This may include the cost of inexpensive hosting.

Probably not, given that hosting was itemized separately.

>> In particular, paying something like $35 a year for a domain name, and maybe $5 a month for online hosting, is way, way, way beyond the commitment most people want to make.

IIRC this is pretty much the mission of glitch.com - democratizing web presence and giving the power to create back to regular people.

I had a similar feeling so I built filigree.app. Im planning on shutting it down soon, but it might be reborn more focused on small blogs.

You can try it out if youd like with this invite code kris-ffdd9e150679

is internet presence even important ? old school boards were peak IMO

I also maintain my own blog. A $10 a month VM on Digital Ocean buys me a server. I have managed to solve the chat problem as well. I have A Synapse Matrix.org server for chat. It's perfect end to end encryption. It's a pain to get people to actually use it but once they do it's actually really reliable and has never failed me once since I've started running it. I use it with my SO and I know that what we say to each other can never ever be spied on by a third party including the pictures and videos we send to each other over the server. The clients on Android, iOS, OS X, and Windows are all actually very good. I use them all. On top of this I run a blog where I wrote the source code myself from the ground up. Framework and all. No normal person is gonna do that.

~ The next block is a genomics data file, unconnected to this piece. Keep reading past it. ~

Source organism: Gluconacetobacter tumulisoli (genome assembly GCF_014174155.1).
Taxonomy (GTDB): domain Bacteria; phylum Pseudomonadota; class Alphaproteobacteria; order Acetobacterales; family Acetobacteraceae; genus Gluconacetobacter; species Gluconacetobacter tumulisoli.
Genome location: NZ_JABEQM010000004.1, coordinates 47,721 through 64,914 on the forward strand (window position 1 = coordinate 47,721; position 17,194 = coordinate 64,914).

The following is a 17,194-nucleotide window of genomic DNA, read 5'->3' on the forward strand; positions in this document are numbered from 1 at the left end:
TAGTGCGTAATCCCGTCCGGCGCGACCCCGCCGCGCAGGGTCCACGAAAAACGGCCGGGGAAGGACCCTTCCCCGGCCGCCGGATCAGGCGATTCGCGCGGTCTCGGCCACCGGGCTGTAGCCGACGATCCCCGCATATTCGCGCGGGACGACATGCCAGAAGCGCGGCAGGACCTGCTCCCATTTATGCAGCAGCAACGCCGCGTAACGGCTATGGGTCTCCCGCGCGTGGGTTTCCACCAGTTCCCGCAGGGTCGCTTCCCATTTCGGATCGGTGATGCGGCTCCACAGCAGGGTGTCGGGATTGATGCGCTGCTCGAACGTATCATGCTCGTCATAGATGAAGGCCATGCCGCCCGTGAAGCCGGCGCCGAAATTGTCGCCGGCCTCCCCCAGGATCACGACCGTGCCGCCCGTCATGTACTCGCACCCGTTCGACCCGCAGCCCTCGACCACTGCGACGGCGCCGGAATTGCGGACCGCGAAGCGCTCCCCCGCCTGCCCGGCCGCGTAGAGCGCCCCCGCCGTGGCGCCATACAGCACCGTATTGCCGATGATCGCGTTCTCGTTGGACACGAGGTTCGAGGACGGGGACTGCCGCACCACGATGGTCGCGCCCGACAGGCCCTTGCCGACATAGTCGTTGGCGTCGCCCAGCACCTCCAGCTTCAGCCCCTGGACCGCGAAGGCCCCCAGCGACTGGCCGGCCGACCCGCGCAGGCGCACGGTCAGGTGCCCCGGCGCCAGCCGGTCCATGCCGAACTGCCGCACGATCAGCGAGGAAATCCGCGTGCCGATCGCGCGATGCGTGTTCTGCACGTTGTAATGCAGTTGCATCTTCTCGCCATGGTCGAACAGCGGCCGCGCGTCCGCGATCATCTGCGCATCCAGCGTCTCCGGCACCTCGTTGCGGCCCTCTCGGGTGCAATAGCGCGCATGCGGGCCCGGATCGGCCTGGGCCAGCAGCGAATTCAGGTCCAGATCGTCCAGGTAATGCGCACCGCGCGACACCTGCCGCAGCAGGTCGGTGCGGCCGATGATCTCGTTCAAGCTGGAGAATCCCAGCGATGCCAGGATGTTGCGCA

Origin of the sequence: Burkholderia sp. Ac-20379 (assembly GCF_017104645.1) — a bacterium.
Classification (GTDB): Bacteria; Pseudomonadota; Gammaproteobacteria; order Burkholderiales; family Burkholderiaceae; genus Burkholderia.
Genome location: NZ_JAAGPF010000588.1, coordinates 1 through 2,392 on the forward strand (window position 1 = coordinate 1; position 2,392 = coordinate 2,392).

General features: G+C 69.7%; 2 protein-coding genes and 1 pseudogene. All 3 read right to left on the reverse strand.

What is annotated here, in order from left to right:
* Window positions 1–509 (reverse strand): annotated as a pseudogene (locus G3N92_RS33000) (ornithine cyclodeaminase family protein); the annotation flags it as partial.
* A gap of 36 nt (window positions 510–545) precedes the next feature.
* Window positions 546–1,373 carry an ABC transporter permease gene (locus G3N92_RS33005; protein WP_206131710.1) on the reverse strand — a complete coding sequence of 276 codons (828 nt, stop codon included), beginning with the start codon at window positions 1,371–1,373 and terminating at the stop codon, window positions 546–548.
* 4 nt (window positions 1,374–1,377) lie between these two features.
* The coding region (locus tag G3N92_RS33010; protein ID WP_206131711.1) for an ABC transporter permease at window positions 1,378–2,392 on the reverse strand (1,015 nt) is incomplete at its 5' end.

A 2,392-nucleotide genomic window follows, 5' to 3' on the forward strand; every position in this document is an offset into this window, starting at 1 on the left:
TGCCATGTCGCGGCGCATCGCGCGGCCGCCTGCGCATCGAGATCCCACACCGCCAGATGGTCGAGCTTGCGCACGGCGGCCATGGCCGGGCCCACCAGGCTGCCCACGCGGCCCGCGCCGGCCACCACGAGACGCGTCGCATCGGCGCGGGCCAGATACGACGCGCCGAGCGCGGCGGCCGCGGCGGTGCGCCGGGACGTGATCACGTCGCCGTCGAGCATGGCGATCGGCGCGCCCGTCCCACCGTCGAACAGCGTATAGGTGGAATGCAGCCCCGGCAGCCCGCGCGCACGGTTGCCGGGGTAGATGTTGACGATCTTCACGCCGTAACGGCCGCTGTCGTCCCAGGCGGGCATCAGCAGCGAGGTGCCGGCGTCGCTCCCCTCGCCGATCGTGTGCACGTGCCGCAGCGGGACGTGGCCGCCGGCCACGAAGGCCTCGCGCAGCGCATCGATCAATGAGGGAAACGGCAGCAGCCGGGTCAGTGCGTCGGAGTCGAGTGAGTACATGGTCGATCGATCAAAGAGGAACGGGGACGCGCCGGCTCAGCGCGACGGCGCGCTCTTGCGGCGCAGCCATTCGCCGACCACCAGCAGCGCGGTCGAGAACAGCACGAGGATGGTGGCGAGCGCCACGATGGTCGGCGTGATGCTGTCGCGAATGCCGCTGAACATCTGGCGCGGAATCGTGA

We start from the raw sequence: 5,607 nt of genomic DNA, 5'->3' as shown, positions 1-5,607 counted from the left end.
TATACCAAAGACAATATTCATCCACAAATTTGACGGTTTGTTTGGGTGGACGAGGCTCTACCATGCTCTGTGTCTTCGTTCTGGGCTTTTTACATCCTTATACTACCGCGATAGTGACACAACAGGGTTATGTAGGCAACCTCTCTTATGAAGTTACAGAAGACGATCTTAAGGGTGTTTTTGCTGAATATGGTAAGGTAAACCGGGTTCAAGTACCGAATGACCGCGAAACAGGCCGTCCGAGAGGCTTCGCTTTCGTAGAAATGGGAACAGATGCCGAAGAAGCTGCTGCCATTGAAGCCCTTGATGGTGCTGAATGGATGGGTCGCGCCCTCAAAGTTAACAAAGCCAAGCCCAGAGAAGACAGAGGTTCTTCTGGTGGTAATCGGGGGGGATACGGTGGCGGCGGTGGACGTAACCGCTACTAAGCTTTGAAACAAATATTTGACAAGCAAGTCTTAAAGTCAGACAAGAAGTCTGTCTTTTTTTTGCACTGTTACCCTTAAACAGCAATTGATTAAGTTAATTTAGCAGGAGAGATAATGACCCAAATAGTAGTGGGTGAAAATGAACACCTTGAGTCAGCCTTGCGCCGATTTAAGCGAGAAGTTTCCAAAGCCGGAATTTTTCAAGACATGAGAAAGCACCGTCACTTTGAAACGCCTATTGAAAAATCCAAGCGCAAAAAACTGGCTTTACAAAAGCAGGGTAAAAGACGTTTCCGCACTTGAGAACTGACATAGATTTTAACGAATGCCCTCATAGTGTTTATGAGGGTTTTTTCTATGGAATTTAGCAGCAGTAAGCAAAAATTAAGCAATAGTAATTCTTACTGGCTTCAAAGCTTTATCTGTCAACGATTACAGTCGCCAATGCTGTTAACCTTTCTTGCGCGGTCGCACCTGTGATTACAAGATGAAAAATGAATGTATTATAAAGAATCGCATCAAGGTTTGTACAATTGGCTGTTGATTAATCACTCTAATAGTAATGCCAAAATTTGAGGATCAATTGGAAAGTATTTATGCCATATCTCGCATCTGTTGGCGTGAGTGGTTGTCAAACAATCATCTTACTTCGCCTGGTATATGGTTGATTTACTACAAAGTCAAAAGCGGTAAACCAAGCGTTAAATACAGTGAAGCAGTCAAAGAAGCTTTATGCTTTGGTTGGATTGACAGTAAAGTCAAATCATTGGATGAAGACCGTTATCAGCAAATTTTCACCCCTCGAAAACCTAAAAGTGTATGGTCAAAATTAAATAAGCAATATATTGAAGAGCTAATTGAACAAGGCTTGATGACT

What we actually need is an application using a subscription based protocol.

We can't have one company have defacto control over pictures, texts, discussions.

I didn't quit Facebook and Instagram because I wanted to stop sharing. I got tired of being spied on. I got tired of the ads. I got tired of random people trying to sell me something. I would much rather people hosted their own photo feed which could be a literal exact clone of the Instagram photos. Host just that and let me subscribe to a standard feed. It should cost literally pennies a year to host your content.

People subscribe to your "feed" by "friending" you. When you see this friend request you set what they can see right there. And you'd be able to run a feed for a group, personal, business, whatever. It would let you publish pictures, events, and discussions. No one can ban you from the platform because it will be ubiquitous like email. You can even put in public/private keys and make it super secure.